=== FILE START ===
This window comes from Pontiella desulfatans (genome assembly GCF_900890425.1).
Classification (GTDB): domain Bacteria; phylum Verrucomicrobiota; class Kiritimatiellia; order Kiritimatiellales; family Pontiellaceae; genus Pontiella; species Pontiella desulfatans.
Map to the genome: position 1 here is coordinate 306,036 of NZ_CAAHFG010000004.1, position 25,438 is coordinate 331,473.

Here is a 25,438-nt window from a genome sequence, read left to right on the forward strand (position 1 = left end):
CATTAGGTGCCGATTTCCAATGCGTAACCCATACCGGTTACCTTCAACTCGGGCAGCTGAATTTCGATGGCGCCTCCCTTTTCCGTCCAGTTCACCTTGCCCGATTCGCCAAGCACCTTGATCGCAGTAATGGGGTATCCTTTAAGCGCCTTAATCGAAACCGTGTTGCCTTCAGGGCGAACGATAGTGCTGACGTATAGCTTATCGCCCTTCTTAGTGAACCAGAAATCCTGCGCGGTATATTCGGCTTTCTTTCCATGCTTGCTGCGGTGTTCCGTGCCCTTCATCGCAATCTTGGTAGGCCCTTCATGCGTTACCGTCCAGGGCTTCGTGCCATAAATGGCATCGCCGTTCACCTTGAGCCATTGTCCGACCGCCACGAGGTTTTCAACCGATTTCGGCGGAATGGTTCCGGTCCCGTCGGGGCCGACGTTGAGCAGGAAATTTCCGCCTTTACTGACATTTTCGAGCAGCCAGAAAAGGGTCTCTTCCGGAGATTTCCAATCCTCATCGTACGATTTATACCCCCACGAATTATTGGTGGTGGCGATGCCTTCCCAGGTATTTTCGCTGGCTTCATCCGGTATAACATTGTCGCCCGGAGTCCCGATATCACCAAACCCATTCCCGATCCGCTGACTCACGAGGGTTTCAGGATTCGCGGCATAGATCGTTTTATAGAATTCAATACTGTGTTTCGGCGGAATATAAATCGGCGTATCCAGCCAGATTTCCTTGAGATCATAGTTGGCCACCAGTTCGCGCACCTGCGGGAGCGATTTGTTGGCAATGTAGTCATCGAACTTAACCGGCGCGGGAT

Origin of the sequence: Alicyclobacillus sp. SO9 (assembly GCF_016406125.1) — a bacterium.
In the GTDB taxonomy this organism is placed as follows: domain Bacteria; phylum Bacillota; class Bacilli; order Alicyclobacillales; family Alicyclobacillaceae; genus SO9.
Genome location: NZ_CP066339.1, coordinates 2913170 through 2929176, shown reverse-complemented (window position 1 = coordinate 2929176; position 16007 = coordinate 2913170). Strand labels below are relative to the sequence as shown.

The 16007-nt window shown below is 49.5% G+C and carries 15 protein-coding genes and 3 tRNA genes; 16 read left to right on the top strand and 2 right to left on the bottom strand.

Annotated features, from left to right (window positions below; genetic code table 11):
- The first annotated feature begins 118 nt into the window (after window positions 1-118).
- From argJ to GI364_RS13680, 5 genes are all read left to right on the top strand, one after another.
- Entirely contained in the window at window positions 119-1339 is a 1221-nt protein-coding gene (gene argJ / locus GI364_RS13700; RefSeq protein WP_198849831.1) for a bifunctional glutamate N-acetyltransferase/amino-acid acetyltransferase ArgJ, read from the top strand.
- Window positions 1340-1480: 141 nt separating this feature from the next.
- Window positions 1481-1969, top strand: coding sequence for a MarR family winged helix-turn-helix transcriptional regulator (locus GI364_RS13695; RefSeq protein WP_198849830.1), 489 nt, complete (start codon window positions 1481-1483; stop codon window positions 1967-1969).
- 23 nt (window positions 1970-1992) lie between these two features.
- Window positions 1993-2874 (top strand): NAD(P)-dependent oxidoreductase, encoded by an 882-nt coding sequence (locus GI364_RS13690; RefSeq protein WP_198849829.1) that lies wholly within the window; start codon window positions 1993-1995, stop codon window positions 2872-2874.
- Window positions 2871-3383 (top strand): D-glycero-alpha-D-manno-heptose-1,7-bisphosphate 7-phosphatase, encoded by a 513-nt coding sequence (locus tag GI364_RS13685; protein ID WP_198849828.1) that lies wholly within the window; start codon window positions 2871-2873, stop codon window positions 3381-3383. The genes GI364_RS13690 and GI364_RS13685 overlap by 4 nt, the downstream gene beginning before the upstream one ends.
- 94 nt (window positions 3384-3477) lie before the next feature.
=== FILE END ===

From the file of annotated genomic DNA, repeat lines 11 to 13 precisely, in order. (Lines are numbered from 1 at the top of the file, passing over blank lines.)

- The first annotated feature begins 118 nt into the window (after window positions 1-118).
- From argJ to GI364_RS13680, 5 genes are all read left to right on the top strand, one after another.
- Entirely contained in the window at window positions 119-1339 is a 1221-nt protein-coding gene (gene argJ / locus GI364_RS13700; RefSeq protein WP_198849831.1) for a bifunctional glutamate N-acetyltransferase/amino-acid acetyltransferase ArgJ, read from the top strand.